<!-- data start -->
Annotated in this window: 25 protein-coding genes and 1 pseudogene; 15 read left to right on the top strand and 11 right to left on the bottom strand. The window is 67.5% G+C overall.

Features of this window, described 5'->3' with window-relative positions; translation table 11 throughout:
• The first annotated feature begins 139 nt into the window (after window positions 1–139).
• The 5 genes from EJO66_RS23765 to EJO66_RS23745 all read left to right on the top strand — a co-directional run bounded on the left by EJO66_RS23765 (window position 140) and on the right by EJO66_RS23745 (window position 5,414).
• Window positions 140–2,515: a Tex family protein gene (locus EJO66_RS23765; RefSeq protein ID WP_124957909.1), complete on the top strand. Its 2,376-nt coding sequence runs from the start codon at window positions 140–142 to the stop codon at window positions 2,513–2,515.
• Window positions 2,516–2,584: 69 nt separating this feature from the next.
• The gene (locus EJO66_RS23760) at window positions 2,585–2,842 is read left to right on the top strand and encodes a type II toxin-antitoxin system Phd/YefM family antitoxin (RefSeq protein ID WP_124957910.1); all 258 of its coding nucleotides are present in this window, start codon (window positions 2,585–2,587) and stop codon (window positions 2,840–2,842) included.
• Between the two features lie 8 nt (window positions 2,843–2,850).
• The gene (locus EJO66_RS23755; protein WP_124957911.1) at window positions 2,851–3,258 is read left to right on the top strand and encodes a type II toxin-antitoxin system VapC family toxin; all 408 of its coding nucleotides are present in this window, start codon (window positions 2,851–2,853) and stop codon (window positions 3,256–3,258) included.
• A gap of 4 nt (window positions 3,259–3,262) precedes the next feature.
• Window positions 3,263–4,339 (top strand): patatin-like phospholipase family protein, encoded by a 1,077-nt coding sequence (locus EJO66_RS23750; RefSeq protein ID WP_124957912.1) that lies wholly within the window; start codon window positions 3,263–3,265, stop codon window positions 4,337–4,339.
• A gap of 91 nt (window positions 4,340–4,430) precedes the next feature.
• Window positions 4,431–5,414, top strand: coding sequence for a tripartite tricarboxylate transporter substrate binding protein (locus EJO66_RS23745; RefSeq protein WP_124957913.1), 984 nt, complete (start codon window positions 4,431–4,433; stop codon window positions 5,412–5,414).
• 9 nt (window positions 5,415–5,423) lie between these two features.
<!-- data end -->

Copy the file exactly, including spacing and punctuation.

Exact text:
Annotated in this window: 25 protein-coding genes and 1 pseudogene; 15 read left to right on the top strand and 11 right to left on the bottom strand. The window is 67.5% G+C overall.

Features of this window, described 5'->3' with window-relative positions; translation table 11 throughout:
• The first annotated feature begins 139 nt into the window (after window positions 1–139).
• The 5 genes from EJO66_RS23765 to EJO66_RS23745 all read left to right on the top strand — a co-directional run bounded on the left by EJO66_RS23765 (window position 140) and on the right by EJO66_RS23745 (window position 5,414).
• Window positions 140–2,515: a Tex family protein gene (locus EJO66_RS23765; RefSeq protein ID WP_124957909.1), complete on the top strand. Its 2,376-nt coding sequence runs from the start codon at window positions 140–142 to the stop codon at window positions 2,513–2,515.
• Window positions 2,516–2,584: 69 nt separating this feature from the next.
• The gene (locus EJO66_RS23760) at window positions 2,585–2,842 is read left to right on the top strand and encodes a type II toxin-antitoxin system Phd/YefM family antitoxin (RefSeq protein ID WP_124957910.1); all 258 of its coding nucleotides are present in this window, start codon (window positions 2,585–2,587) and stop codon (window positions 2,840–2,842) included.
• Between the two features lie 8 nt (window positions 2,843–2,850).
• The gene (locus EJO66_RS23755; protein WP_124957911.1) at window positions 2,851–3,258 is read left to right on the top strand and encodes a type II toxin-antitoxin system VapC family toxin; all 408 of its coding nucleotides are present in this window, start codon (window positions 2,851–2,853) and stop codon (window positions 3,256–3,258) included.
• A gap of 4 nt (window positions 3,259–3,262) precedes the next feature.
• Window positions 3,263–4,339 (top strand): patatin-like phospholipase family protein, encoded by a 1,077-nt coding sequence (locus EJO66_RS23750; RefSeq protein ID WP_124957912.1) that lies wholly within the window; start codon window positions 3,263–3,265, stop codon window positions 4,337–4,339.
• A gap of 91 nt (window positions 4,340–4,430) precedes the next feature.
• Window positions 4,431–5,414, top strand: coding sequence for a tripartite tricarboxylate transporter substrate binding protein (locus EJO66_RS23745; RefSeq protein WP_124957913.1), 984 nt, complete (start codon window positions 4,431–4,433; stop codon window positions 5,412–5,414).
• 9 nt (window positions 5,415–5,423) lie between these two features.